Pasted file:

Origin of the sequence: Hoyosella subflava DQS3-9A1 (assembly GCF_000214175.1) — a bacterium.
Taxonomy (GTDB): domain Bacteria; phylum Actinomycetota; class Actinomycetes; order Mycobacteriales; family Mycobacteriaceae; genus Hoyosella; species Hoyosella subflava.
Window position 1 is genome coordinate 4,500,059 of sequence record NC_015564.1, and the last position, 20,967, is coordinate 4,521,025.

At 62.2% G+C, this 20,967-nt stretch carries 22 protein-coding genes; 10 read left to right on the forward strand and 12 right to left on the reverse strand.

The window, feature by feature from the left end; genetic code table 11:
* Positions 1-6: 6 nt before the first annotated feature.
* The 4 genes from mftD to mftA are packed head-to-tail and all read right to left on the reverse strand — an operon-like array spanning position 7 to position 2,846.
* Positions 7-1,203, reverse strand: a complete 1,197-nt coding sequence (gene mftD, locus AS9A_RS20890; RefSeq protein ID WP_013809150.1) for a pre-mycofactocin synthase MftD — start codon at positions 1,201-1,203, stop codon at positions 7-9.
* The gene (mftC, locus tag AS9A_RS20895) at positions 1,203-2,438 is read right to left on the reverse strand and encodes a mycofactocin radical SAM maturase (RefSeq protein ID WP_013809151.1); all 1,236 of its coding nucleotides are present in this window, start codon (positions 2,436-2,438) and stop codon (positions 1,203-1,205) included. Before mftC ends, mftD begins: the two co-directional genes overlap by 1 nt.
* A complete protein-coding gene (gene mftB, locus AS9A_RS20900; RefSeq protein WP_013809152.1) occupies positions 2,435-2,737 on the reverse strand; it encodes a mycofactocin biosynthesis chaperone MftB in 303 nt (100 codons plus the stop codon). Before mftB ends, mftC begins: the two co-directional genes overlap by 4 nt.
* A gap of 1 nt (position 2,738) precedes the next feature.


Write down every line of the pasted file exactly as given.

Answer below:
Origin of the sequence: Hoyosella subflava DQS3-9A1 (assembly GCF_000214175.1) — a bacterium.
Taxonomy (GTDB): domain Bacteria; phylum Actinomycetota; class Actinomycetes; order Mycobacteriales; family Mycobacteriaceae; genus Hoyosella; species Hoyosella subflava.
Window position 1 is genome coordinate 4,500,059 of sequence record NC_015564.1, and the last position, 20,967, is coordinate 4,521,025.

At 62.2% G+C, this 20,967-nt stretch carries 22 protein-coding genes; 10 read left to right on the forward strand and 12 right to left on the reverse strand.

The window, feature by feature from the left end; genetic code table 11:
* Positions 1-6: 6 nt before the first annotated feature.
* The 4 genes from mftD to mftA are packed head-to-tail and all read right to left on the reverse strand — an operon-like array spanning position 7 to position 2,846.
* Positions 7-1,203, reverse strand: a complete 1,197-nt coding sequence (gene mftD, locus AS9A_RS20890; RefSeq protein ID WP_013809150.1) for a pre-mycofactocin synthase MftD — start codon at positions 1,201-1,203, stop codon at positions 7-9.
* The gene (mftC, locus tag AS9A_RS20895) at positions 1,203-2,438 is read right to left on the reverse strand and encodes a mycofactocin radical SAM maturase (RefSeq protein ID WP_013809151.1); all 1,236 of its coding nucleotides are present in this window, start codon (positions 2,436-2,438) and stop codon (positions 1,203-1,205) included. Before mftC ends, mftD begins: the two co-directional genes overlap by 1 nt.
* A complete protein-coding gene (gene mftB, locus AS9A_RS20900; RefSeq protein WP_013809152.1) occupies positions 2,435-2,737 on the reverse strand; it encodes a mycofactocin biosynthesis chaperone MftB in 303 nt (100 codons plus the stop codon). Before mftB ends, mftC begins: the two co-directional genes overlap by 4 nt.
* A gap of 1 nt (position 2,738) precedes the next feature.